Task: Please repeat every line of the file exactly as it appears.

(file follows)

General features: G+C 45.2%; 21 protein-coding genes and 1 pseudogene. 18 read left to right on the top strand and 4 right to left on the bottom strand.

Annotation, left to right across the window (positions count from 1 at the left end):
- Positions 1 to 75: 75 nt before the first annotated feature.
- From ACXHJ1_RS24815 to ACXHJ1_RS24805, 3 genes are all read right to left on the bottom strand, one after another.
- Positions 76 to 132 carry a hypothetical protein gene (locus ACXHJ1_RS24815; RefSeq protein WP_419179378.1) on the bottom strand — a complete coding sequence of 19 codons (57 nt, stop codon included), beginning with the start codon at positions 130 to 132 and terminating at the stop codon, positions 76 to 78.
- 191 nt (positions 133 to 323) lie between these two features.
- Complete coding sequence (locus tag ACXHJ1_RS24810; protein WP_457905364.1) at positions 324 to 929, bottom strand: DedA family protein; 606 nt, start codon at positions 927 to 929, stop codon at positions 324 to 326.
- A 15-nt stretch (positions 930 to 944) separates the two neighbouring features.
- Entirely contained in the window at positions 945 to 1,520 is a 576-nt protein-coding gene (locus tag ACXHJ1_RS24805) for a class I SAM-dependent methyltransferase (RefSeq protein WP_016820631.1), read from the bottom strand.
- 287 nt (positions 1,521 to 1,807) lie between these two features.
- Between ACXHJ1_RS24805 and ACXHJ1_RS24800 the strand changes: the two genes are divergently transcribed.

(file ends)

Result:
General features: G+C 45.2%; 21 protein-coding genes and 1 pseudogene. 18 read left to right on the top strand and 4 right to left on the bottom strand.

Annotation, left to right across the window (positions count from 1 at the left end):
- Positions 1 to 75: 75 nt before the first annotated feature.
- From ACXHJ1_RS24815 to ACXHJ1_RS24805, 3 genes are all read right to left on the bottom strand, one after another.
- Positions 76 to 132 carry a hypothetical protein gene (locus ACXHJ1_RS24815; RefSeq protein WP_419179378.1) on the bottom strand — a complete coding sequence of 19 codons (57 nt, stop codon included), beginning with the start codon at positions 130 to 132 and terminating at the stop codon, positions 76 to 78.
- 191 nt (positions 133 to 323) lie between these two features.
- Complete coding sequence (locus tag ACXHJ1_RS24810; protein WP_457905364.1) at positions 324 to 929, bottom strand: DedA family protein; 606 nt, start codon at positions 927 to 929, stop codon at positions 324 to 326.
- A 15-nt stretch (positions 930 to 944) separates the two neighbouring features.
- Entirely contained in the window at positions 945 to 1,520 is a 576-nt protein-coding gene (locus tag ACXHJ1_RS24805) for a class I SAM-dependent methyltransferase (RefSeq protein WP_016820631.1), read from the bottom strand.
- 287 nt (positions 1,521 to 1,807) lie between these two features.
- Between ACXHJ1_RS24805 and ACXHJ1_RS24800 the strand changes: the two genes are divergently transcribed.